Is Eurail Worth It? That is a question I kept asking myself as I was trying to plan our Europe Holiday.
In three weeks time, we will be heading off to Europe. Europe is a destination on top of many peoples “must visit” lists. But it can pose it’s challenges.
To Eurail or not to Eurail?
What’s the best way to book accommodation in Europe?
What kind of luggage will I need?
How do I budget for Europe?
All these questions we have had to answer over the last couple of months. And I’m sure many other questions will be answered in the next couple of months of travel. So we decided to share all the results with you, hopefully helping you plan your Europe vacation. So this is #1 in our series of “Europe Case Studies”.
So Is Eurail Worth it?
At first, I struggled to find the answer, probably because the answer will be different for everybody.
After a little research, I decided that buying each train ticket individually might work out better for us, but honestly, I really wasn’t sure.
But now the results are in! I have booked and paid for all of our Europe train tickets, and compared them to the equivalent Eurail pass.
The following prices are what we paid for both Chris and I. We booked most of these tickets roughly 2 months in advance, give or take a week or two. Although most of these tickets were cheaper as we booked in advanced, in some instances, we could have got cheaper again if we booked even earlier.
- Rome to Napples // Premium Class // $48 Euro or $73.21 AUD // Booked through trenitalia.com // Special 2 for 1 Saturdays
- Salerno to Naples // Business Class // 78 Euro or $119.25 AUD // Booked through trenitalia.com // Super Economy
- Florence to Venice // Second Class // 58 Euro or $88.68 AUD // Booked through trenitalia.com // Economy
- Venice to Bologna // Second Class // 30 Euro or $45.86 AUD // Booked through trenitalia.com // Special 2 for 1 Saturdays
- Avignon to Lyon // Second Class // 30 Euro or $45.86 AUD // Booked through CapitaineTrain.com // TGV Prem’s
- Lyon To Paris // First Class // 90 Euro or $131.40 AUD // Booked through CapitaineTrain.com // TGV Prem’s
- TOTAL COST = 334 Euro or $504.26 AUD
So I have booked 6 train trips (for 2 people) on 6 different days, in Italy and France.
The equivalent Eurail pass would be a Regional pass: France – Italy Pass – 6 days. The table below outlines the costs involved. Keep in mind these fares are based on two people saver fares. If you are travelling alone or book separate passes, these costs would be more expensive.
- Eurail Regional Pass for France + Italy 6 Days First Class = $449 AUD (322 Euro) x 2 = $998 AUD (644 Euro) + reservation fees
- Eurail Regional Pass for France + Italy 6 Days Second Class = $426 AUD (275 Euro) x 2 = $852 AUD (550 Euro) + reservation fees
Is Eurail worth it for us? I’m really surprised to see these results. When I first decided to book our Europe train tickets individually, I thought it would be less expensive then Eurail, but not by this much. Our results show we have saved roughly 50% (min $200 per person) by booking individually, and that’s without adding in reservation fees for Eurail. Booking train tickets was easy, once I knew where to look. I also didn’t pay any booking or reservation fees, and I don’t need to worry about reserving seats when we are on holidays.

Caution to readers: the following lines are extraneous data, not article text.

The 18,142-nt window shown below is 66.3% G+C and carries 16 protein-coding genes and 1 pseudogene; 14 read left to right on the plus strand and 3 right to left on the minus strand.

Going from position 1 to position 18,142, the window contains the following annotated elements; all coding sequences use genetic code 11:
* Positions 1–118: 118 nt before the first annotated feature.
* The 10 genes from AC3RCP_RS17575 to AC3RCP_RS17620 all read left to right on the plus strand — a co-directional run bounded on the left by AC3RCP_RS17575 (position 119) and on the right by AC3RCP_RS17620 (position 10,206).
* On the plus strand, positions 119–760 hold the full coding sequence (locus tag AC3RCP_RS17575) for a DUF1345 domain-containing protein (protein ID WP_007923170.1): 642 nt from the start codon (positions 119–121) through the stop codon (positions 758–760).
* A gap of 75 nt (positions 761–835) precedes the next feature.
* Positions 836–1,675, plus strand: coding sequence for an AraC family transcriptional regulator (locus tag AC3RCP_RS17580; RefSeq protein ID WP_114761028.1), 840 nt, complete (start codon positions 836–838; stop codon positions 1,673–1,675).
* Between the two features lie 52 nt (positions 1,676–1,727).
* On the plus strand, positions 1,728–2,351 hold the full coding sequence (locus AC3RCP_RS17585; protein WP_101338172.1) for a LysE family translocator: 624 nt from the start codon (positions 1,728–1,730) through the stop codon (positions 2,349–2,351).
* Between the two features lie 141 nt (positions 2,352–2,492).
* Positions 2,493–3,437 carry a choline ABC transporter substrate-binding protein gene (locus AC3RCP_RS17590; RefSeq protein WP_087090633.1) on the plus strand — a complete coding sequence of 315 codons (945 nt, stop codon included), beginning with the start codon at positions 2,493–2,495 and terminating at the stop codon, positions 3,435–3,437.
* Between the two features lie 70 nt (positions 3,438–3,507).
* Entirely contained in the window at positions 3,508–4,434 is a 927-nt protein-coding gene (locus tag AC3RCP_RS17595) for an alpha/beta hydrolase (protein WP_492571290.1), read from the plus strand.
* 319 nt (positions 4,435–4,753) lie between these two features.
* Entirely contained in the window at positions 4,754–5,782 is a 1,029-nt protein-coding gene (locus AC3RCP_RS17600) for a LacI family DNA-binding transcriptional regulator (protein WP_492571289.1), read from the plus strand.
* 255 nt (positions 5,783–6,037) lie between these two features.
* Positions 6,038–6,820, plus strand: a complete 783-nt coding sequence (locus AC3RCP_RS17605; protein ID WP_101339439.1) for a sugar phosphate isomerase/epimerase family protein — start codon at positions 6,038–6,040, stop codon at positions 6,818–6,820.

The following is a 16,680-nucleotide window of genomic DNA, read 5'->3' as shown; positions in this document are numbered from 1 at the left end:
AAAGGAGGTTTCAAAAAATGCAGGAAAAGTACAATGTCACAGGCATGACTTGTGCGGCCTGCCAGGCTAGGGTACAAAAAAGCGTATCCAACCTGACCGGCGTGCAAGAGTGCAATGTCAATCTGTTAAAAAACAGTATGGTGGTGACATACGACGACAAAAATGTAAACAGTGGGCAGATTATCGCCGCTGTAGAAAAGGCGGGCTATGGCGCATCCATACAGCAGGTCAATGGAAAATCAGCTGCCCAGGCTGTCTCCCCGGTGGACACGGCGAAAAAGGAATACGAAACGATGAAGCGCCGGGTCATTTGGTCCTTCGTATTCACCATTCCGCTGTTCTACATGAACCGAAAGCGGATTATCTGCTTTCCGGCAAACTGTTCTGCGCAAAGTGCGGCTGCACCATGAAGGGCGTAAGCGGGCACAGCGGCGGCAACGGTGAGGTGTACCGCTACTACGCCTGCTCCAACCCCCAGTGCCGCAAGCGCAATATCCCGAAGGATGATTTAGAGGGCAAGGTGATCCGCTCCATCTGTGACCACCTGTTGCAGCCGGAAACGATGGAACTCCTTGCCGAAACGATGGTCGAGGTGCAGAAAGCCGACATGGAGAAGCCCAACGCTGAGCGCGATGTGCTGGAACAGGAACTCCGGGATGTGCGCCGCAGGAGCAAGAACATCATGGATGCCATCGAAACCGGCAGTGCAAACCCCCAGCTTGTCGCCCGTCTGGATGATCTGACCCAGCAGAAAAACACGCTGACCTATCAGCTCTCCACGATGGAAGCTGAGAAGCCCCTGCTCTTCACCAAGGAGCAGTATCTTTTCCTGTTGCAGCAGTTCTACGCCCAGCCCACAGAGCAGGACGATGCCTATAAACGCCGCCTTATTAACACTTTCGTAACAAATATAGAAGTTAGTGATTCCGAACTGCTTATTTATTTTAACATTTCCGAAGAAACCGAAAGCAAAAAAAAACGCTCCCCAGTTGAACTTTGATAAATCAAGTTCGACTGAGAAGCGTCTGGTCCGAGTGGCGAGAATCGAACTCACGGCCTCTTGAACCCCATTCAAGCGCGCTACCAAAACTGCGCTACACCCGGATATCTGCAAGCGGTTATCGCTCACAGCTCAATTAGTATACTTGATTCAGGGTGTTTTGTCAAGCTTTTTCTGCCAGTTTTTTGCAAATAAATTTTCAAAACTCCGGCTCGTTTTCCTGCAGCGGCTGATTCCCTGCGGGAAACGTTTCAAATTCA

For Chris and I, on this particular trip, booking individual tickets definitely saved us money and hassle.
Is Eurail worth it for you?
After seeing these results, I think it’s definitely worth investigating buying individual tickets first, before deciding on a Eurail pass. Obviously, there may be some circumstances where a Eurail pass may be cheaper. For example, if you had long, expensive train trips, or multiple trips on one day. Also, our example was for a regional pass, whilst Eurail offer other passes, to cover more or less countries.
When to use Eurail
- If you need flexibility/ability to change plans: Depending on availability, you may be able to decide on the day where and when you want to travel.
- If you haven’t booked any trains in advance. Prices are generally high for last minute individual train bookings, so do a quick comparison and weigh up if Eurail would be cheaper.
- If you have lot’s of expensive, long journeys. Again, do a quick comparison to make sure Eurail looks cheaper.
- If you have lot’s of days with multiple train journeys on the same day.
- If you just want to go with Eurail, then make sure you watch out for earlybird specials or deals well in advance of your trip.
A note on France and Eurail
Eurail have limited seats that are able to be reserved on French Trains. They advise booking 2 – 3 months in advance if you want to get a seat. If you have a few train trips in France, think twice about Eurail. If you need to book in advance, you will probably get it cheaper just by booking individual train tickets in advance.
When to book individual train tickets
- If you are only travelling to one or two countries in Europe, there is a good chance that individual ticket purchase would be cheaper.
- If you are happy to book in advance, to get cheap deals on tickets.
- If you are doing mainly short, individual train trips on one day.
- If France is a significant part of your Europe trip.
A great resource and starting point for booking train tickets individually is The Man in Seat Sixty-One. I used this website to help point me in the right direction.
To book our Italian trains, I used Trenitalia. Keep in mind some of the station names are slightly different as it is an Italian site, so I used Italiarail to check, but didn’t book through them as I believe they can have booking fees.
For our French trains I booked through Trainline, which had no booking fees, easy to use and you can print your tickets straight off.
For some other money saving articles to save on holidays see:
What has been your experience with Eurail vs booking individual tickets?
We would love to hear from you in the comments below…